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tutorial:blocks

Adding a Block

Introduction

To add a block to your mod, you will need to register a new instance of the Block class. For more control over your block, you can create a custom block class. We'll also look at adding a block model.

Creating a Block

To start, create an instance of Block in your main mod class. Block's constructor uses the FabricBlockSettings builder to set up basic properties of the block, such as hardness and resistance:

  1. public class ExampleMod implements ModInitializer
  2. {
  3. // an instance of our new block
  4. public static final Block EXAMPLE_BLOCK = new Block(FabricBlockSettings.of(Material.METAL).build());
  5. [...]
  6. }

Registering a Block

Registering blocks is the same as registering items. Call Registry.register and pass in the appropriate arguments.

  1. public class ExampleMod implements ModInitializer
  2. {
  3. // block creation
  4. []
  5.  
  6. @Override
  7. public void onInitialize()
  8. {
  9. Registry.register(Registry.BLOCK, new Identifier("tutorial", "example_block"), EXAMPLE_BLOCK);
  10. }
  11. }

Your block will not be accessible as an item, but it can be seen in-game by using /setblock ~ ~ ~ tutorial:example_block.

Registering a BlockItem

In most cases, you want to be able to place your block using an item. To do this, you need to register a corresponding BlockItem in the item registry. You can do this by registering an instance of BlockItem under Registry.ITEM. The registry name of the item should usually be the same as the registry name of the block.

  1. public class ExampleMod implements ModInitializer
  2. {
  3. // block creation
  4. []
  5.  
  6. @Override
  7. public void onInitialize()
  8. {
  9. // block registration
  10. [...]
  11.  
  12. Registry.register(Registry.ITEM, new Identifier("tutorial", "example_block"), new BlockItem(EXAMPLE_BLOCK, new Item.Settings().group(ItemGroup.MISC)));
  13. }
  14. }

Giving your block a model

As you probably have noticed, the block is simply a purple and black checkerboard pattern in-game. This is Minecraft's way of showing you that the block has no model. Modeling a block is a little bit more difficult than modeling an item. You will need three files: A blockstate file, a block model file, and an item model file if the block has a BlockItem. Textures are also required if you don't use vanilla ones. The files should be located here:

Blockstate: src/main/resources/assets/tutorial/blockstates/example_block.json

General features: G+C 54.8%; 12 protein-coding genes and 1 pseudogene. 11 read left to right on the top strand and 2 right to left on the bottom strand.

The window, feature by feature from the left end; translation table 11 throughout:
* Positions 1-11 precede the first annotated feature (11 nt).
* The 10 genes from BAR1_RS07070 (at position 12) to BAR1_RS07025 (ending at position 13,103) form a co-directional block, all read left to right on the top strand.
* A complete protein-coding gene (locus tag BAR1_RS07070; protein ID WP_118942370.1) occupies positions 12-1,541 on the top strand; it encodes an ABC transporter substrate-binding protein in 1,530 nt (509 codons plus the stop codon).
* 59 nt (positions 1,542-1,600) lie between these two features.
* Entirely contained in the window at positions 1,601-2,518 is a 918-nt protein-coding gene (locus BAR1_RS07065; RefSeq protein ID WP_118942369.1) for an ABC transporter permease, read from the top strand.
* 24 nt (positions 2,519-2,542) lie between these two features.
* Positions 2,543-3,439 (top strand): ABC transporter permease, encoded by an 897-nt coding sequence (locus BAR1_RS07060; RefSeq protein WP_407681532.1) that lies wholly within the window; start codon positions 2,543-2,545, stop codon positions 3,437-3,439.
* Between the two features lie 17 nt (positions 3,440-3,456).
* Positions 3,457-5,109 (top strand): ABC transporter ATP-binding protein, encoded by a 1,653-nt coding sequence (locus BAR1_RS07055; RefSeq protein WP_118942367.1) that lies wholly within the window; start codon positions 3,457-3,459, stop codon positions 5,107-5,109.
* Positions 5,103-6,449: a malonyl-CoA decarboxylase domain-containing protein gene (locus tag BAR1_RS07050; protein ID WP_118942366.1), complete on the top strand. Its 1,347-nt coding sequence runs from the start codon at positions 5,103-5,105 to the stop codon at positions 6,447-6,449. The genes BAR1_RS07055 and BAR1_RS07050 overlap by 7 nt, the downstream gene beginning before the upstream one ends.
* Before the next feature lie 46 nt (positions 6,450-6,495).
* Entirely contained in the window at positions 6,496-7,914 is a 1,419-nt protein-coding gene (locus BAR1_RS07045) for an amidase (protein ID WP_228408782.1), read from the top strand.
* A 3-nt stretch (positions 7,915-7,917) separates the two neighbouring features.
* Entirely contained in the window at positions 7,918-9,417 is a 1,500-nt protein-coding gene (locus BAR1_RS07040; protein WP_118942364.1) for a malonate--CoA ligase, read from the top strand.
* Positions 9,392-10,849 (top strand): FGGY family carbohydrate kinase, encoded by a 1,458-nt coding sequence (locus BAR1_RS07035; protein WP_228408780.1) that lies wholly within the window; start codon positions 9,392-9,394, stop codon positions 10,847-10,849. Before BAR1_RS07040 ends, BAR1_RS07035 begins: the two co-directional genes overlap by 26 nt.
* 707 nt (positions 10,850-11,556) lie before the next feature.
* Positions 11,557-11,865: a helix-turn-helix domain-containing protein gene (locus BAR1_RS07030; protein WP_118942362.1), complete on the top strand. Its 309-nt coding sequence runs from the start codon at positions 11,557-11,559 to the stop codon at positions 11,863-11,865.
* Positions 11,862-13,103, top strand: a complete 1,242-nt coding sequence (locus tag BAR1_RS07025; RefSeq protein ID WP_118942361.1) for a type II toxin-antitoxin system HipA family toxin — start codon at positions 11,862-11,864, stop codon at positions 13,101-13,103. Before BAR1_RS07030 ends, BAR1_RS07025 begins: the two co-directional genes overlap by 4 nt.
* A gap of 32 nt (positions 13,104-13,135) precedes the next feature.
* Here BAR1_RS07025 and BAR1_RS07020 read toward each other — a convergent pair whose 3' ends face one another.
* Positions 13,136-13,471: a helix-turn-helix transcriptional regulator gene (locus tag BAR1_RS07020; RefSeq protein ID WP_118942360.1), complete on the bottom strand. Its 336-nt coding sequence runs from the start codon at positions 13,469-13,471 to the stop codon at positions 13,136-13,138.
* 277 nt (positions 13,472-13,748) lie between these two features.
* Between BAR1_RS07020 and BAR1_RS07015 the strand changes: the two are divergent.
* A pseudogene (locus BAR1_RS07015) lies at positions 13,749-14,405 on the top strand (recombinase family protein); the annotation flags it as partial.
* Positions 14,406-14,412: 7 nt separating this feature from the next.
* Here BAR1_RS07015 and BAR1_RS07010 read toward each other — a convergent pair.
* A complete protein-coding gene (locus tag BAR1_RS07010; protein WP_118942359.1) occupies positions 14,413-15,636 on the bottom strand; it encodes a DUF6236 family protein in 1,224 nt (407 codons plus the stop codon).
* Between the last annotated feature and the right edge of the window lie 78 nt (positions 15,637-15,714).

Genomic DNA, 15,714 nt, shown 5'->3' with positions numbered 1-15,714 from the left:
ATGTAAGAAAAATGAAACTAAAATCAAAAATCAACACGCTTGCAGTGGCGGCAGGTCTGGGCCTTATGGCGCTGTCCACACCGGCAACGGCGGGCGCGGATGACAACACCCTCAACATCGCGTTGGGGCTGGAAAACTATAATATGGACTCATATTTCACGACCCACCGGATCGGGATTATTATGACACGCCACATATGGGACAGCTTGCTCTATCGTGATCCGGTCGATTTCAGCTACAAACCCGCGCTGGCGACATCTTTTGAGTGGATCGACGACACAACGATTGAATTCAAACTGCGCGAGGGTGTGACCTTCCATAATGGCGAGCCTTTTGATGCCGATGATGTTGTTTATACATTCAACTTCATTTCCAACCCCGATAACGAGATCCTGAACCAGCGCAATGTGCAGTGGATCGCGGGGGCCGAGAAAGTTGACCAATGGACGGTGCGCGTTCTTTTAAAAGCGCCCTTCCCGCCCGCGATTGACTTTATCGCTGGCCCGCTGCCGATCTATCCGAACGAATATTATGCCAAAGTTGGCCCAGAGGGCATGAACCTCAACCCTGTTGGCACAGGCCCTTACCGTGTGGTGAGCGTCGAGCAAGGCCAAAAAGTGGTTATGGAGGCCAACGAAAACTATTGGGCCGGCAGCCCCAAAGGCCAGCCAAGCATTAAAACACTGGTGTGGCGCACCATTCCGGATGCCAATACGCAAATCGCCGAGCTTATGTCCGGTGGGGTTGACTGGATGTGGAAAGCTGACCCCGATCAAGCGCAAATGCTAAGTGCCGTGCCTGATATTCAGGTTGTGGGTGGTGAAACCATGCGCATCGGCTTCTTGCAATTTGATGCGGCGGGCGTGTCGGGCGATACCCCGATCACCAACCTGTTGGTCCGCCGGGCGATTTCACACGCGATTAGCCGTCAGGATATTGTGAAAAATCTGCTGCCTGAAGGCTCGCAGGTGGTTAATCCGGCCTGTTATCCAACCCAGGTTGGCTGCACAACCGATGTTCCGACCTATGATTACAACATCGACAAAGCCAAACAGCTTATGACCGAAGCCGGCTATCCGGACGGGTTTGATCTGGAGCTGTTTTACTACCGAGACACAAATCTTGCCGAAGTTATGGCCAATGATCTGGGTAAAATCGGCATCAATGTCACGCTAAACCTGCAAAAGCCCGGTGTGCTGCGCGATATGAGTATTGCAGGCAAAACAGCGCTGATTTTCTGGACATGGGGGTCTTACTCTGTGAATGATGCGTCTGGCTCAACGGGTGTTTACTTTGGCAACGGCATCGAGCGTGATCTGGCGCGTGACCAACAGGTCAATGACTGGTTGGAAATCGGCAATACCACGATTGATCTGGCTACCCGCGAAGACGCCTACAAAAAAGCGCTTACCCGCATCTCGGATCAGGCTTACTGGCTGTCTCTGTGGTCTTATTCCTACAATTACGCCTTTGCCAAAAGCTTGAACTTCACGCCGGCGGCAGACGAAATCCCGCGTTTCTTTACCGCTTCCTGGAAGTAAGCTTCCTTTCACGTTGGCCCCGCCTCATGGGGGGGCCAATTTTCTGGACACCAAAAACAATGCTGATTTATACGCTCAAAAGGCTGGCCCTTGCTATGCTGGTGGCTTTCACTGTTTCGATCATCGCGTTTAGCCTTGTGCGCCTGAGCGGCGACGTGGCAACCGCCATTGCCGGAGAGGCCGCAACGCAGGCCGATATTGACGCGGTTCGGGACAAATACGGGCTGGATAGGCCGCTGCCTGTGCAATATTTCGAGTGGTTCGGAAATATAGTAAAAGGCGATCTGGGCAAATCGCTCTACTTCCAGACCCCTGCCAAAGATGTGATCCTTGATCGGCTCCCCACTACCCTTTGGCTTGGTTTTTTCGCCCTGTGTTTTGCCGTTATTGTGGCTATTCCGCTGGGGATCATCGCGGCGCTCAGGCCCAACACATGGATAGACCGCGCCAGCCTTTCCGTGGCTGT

Block Model: src/main/resources/assets/tutorial/models/block/example_block.json
Item Model: src/main/resources/assets/tutorial/models/item/example_block.json
Block Texture: src/main/resources/assets/tutorial/textures/block/example_block.png

The blockstate file determines which model that the block should use depending on it's blockstate. As our block has only one state, the file is a simple as this:

src/main/resources/assets/tutorial/blockstates/example_block.json
{
  "variants": {
    "": { "model": "tutorial:block/example_block" }
  }
}

The block model file defines the shape and texture of your block. We will use block/cube_all, which will allow us to easily set the same texture on all sides of the block.

src/main/resources/assets/tutorial/models/block/example_block.json
{
  "parent": "block/cube_all",
  "textures": {
    "all": "tutorial:block/example_block"
  }
}

In most cases you want the block to look the same in hand. To do this, you can make an item file that inherits from the block model file:

src/main/resources/assets/tutorial/models/item/example_block.json
{
  "parent": "tutorial:block/example_block"
}

Load up Minecraft and your block should finally have a texture!

Adding a block loot table

The block must have a loot table for any items to drop when the block is broken. Assuming you have created an item for your block and registered it using the same name as the block, the following file will produce regular block drops src/main/resources/data/wikitut/loot_tables/blocks/example_block.json.

src/main/resources/data/tutorial/loot_tables/blocks/example_block.json
{
  "type": "minecraft:block",
  "pools": [
    {
      "rolls": 1,
      "entries": [
        {
          "type": "minecraft:item",
          "name": "tutorial:example_block"
        }
      ],
      "conditions": [
        {
          "condition": "minecraft:survives_explosion"
        }
      ]
    }
  ]
}

When broken in survival mode, the block will now drop an item.

Creating a Block class

When creating a simple block the above approach works well, but sometimes you want a special block with unique mechanics. We'll create a separate class that extends Block to do this. The class needs a constructor that takes in a BlockSettings argument.

  1. public class ExampleBlock extends Block
  2. {
  3. public ExampleBlock(Settings settings)
  4. {
  5. super(settings);
  6. }
  7. }

Just like we did in the item tutorial, you can override methods in the block class for custom functionality. Say you want your block to be transparent:

    @Environment(EnvType.CLIENT)
    public BlockRenderLayer getRenderLayer() {
        return BlockRenderLayer.TRANSLUCENT;
    }

To add this block into the game, replace new Block with new ExampleBlock when you register it.

  1. public class ExampleMod implements ModInitializer
  2. {
  3. // an instance of our new item
  4. public static final ExampleBlock EXAMPLE_BLOCK = new ExampleBlock(Block.Settings.of(Material.STONE));
  5. [...]
  6. }

Your custom block should now be transparent!

Next Steps

tutorial/blocks.txt · Last modified: 2019/08/03 22:38 by fudge